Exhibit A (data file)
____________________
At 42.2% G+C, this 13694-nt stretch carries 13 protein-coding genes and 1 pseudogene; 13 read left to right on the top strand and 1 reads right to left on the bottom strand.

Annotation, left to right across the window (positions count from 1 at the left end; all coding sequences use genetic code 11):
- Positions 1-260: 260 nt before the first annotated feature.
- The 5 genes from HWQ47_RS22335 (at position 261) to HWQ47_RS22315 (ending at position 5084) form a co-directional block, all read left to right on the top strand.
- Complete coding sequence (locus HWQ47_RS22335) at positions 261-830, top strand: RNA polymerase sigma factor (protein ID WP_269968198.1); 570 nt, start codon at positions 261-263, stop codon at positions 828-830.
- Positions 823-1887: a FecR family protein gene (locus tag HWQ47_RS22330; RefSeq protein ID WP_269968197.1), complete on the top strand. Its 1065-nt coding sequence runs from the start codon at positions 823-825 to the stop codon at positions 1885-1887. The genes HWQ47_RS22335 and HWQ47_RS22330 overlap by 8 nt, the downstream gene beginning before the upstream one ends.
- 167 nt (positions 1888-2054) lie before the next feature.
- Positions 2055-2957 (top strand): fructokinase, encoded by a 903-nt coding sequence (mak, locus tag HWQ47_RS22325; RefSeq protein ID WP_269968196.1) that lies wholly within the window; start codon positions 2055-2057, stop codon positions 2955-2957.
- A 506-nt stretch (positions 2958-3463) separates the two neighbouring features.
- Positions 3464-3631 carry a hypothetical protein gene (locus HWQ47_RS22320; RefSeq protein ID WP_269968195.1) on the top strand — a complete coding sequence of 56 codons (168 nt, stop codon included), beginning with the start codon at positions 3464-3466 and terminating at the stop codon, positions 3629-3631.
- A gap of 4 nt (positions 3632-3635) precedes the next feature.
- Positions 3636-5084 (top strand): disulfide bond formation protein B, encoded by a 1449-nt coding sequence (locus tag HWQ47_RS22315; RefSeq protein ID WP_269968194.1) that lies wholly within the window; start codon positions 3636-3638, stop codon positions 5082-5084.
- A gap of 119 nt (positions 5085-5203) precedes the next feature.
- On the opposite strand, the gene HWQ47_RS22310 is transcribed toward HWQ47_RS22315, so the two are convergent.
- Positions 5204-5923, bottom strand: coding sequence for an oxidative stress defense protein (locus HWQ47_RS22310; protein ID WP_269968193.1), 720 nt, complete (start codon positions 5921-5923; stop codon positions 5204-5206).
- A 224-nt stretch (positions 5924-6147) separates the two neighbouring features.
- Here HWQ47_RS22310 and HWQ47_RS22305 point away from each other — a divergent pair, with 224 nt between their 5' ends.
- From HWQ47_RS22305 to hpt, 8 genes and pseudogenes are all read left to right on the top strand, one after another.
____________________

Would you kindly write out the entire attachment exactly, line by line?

At 42.2% G+C, this 13694-nt stretch carries 13 protein-coding genes and 1 pseudogene; 13 read left to right on the top strand and 1 reads right to left on the bottom strand.

Annotation, left to right across the window (positions count from 1 at the left end; all coding sequences use genetic code 11):
- Positions 1-260: 260 nt before the first annotated feature.
- The 5 genes from HWQ47_RS22335 (at position 261) to HWQ47_RS22315 (ending at position 5084) form a co-directional block, all read left to right on the top strand.
- Complete coding sequence (locus HWQ47_RS22335) at positions 261-830, top strand: RNA polymerase sigma factor (protein ID WP_269968198.1); 570 nt, start codon at positions 261-263, stop codon at positions 828-830.
- Positions 823-1887: a FecR family protein gene (locus tag HWQ47_RS22330; RefSeq protein ID WP_269968197.1), complete on the top strand. Its 1065-nt coding sequence runs from the start codon at positions 823-825 to the stop codon at positions 1885-1887. The genes HWQ47_RS22335 and HWQ47_RS22330 overlap by 8 nt, the downstream gene beginning before the upstream one ends.
- 167 nt (positions 1888-2054) lie before the next feature.
- Positions 2055-2957 (top strand): fructokinase, encoded by a 903-nt coding sequence (mak, locus tag HWQ47_RS22325; RefSeq protein ID WP_269968196.1) that lies wholly within the window; start codon positions 2055-2057, stop codon positions 2955-2957.
- A 506-nt stretch (positions 2958-3463) separates the two neighbouring features.
- Positions 3464-3631 carry a hypothetical protein gene (locus HWQ47_RS22320; RefSeq protein ID WP_269968195.1) on the top strand — a complete coding sequence of 56 codons (168 nt, stop codon included), beginning with the start codon at positions 3464-3466 and terminating at the stop codon, positions 3629-3631.
- A gap of 4 nt (positions 3632-3635) precedes the next feature.
- Positions 3636-5084 (top strand): disulfide bond formation protein B, encoded by a 1449-nt coding sequence (locus tag HWQ47_RS22315; RefSeq protein ID WP_269968194.1) that lies wholly within the window; start codon positions 3636-3638, stop codon positions 5082-5084.
- A gap of 119 nt (positions 5085-5203) precedes the next feature.
- On the opposite strand, the gene HWQ47_RS22310 is transcribed toward HWQ47_RS22315, so the two are convergent.
- Positions 5204-5923, bottom strand: coding sequence for an oxidative stress defense protein (locus HWQ47_RS22310; protein ID WP_269968193.1), 720 nt, complete (start codon positions 5921-5923; stop codon positions 5204-5206).
- A 224-nt stretch (positions 5924-6147) separates the two neighbouring features.
- Here HWQ47_RS22310 and HWQ47_RS22305 point away from each other — a divergent pair, with 224 nt between their 5' ends.
- From HWQ47_RS22305 to hpt, 8 genes and pseudogenes are all read left to right on the top strand, one after another.